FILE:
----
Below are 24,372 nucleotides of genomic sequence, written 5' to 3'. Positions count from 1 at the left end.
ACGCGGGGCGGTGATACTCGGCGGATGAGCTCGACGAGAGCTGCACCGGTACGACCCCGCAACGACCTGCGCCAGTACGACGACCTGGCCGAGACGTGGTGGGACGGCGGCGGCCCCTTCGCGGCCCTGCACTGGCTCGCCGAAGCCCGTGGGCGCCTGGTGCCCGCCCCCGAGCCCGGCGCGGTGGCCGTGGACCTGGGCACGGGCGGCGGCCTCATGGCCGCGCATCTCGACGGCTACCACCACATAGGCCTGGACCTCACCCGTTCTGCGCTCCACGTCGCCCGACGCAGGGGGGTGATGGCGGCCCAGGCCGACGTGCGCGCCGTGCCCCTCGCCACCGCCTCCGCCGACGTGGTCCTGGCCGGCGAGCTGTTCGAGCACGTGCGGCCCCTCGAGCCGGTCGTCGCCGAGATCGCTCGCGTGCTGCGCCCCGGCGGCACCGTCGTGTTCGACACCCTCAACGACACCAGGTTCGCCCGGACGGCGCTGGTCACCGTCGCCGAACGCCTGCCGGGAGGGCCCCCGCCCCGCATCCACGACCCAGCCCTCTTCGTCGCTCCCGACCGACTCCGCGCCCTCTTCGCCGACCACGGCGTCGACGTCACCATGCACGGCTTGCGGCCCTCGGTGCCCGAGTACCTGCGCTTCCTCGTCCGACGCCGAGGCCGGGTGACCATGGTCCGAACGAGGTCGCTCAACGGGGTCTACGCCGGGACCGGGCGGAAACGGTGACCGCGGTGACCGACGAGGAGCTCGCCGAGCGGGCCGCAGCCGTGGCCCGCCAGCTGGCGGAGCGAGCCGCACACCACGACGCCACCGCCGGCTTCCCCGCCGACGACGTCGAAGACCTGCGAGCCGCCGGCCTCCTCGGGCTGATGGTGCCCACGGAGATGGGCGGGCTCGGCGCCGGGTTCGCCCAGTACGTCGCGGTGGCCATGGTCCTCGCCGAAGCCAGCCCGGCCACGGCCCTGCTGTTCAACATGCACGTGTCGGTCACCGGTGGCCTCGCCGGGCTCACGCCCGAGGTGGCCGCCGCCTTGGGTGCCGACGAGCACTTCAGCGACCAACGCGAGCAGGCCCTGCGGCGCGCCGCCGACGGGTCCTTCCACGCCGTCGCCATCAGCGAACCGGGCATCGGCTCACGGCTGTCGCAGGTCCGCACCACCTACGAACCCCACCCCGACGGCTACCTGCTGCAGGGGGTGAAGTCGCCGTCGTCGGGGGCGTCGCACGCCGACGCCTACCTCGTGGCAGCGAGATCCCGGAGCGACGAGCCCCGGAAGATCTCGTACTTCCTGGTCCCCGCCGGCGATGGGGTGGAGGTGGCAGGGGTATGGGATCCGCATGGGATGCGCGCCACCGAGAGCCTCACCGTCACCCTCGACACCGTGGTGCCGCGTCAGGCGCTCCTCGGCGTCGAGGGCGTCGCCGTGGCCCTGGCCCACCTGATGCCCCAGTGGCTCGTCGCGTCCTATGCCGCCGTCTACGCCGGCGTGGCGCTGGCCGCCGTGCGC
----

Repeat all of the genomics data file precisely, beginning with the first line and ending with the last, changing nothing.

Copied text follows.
Below are 24,372 nucleotides of genomic sequence, written 5' to 3'. Positions count from 1 at the left end.
ACGCGGGGCGGTGATACTCGGCGGATGAGCTCGACGAGAGCTGCACCGGTACGACCCCGCAACGACCTGCGCCAGTACGACGACCTGGCCGAGACGTGGTGGGACGGCGGCGGCCCCTTCGCGGCCCTGCACTGGCTCGCCGAAGCCCGTGGGCGCCTGGTGCCCGCCCCCGAGCCCGGCGCGGTGGCCGTGGACCTGGGCACGGGCGGCGGCCTCATGGCCGCGCATCTCGACGGCTACCACCACATAGGCCTGGACCTCACCCGTTCTGCGCTCCACGTCGCCCGACGCAGGGGGGTGATGGCGGCCCAGGCCGACGTGCGCGCCGTGCCCCTCGCCACCGCCTCCGCCGACGTGGTCCTGGCCGGCGAGCTGTTCGAGCACGTGCGGCCCCTCGAGCCGGTCGTCGCCGAGATCGCTCGCGTGCTGCGCCCCGGCGGCACCGTCGTGTTCGACACCCTCAACGACACCAGGTTCGCCCGGACGGCGCTGGTCACCGTCGCCGAACGCCTGCCGGGAGGGCCCCCGCCCCGCATCCACGACCCAGCCCTCTTCGTCGCTCCCGACCGACTCCGCGCCCTCTTCGCCGACCACGGCGTCGACGTCACCATGCACGGCTTGCGGCCCTCGGTGCCCGAGTACCTGCGCTTCCTCGTCCGACGCCGAGGCCGGGTGACCATGGTCCGAACGAGGTCGCTCAACGGGGTCTACGCCGGGACCGGGCGGAAACGGTGACCGCGGTGACCGACGAGGAGCTCGCCGAGCGGGCCGCAGCCGTGGCCCGCCAGCTGGCGGAGCGAGCCGCACACCACGACGCCACCGCCGGCTTCCCCGCCGACGACGTCGAAGACCTGCGAGCCGCCGGCCTCCTCGGGCTGATGGTGCCCACGGAGATGGGCGGGCTCGGCGCCGGGTTCGCCCAGTACGTCGCGGTGGCCATGGTCCTCGCCGAAGCCAGCCCGGCCACGGCCCTGCTGTTCAACATGCACGTGTCGGTCACCGGTGGCCTCGCCGGGCTCACGCCCGAGGTGGCCGCCGCCTTGGGTGCCGACGAGCACTTCAGCGACCAACGCGAGCAGGCCCTGCGGCGCGCCGCCGACGGGTCCTTCCACGCCGTCGCCATCAGCGAACCGGGCATCGGCTCACGGCTGTCGCAGGTCCGCACCACCTACGAACCCCACCCCGACGGCTACCTGCTGCAGGGGGTGAAGTCGCCGTCGTCGGGGGCGTCGCACGCCGACGCCTACCTCGTGGCAGCGAGATCCCGGAGCGACGAGCCCCGGAAGATCTCGTACTTCCTGGTCCCCGCCGGCGATGGGGTGGAGGTGGCAGGGGTATGGGATCCGCATGGGATGCGCGCCACCGAGAGCCTCACCGTCACCCTCGACACCGTGGTGCCGCGTCAGGCGCTCCTCGGCGTCGAGGGCGTCGCCGTGGCCCTGGCCCACCTGATGCCCCAGTGGCTCGTCGCGTCCTATGCCGCCGTCTACGCCGGCGTGGCGCTGGCCGCCGTGCGC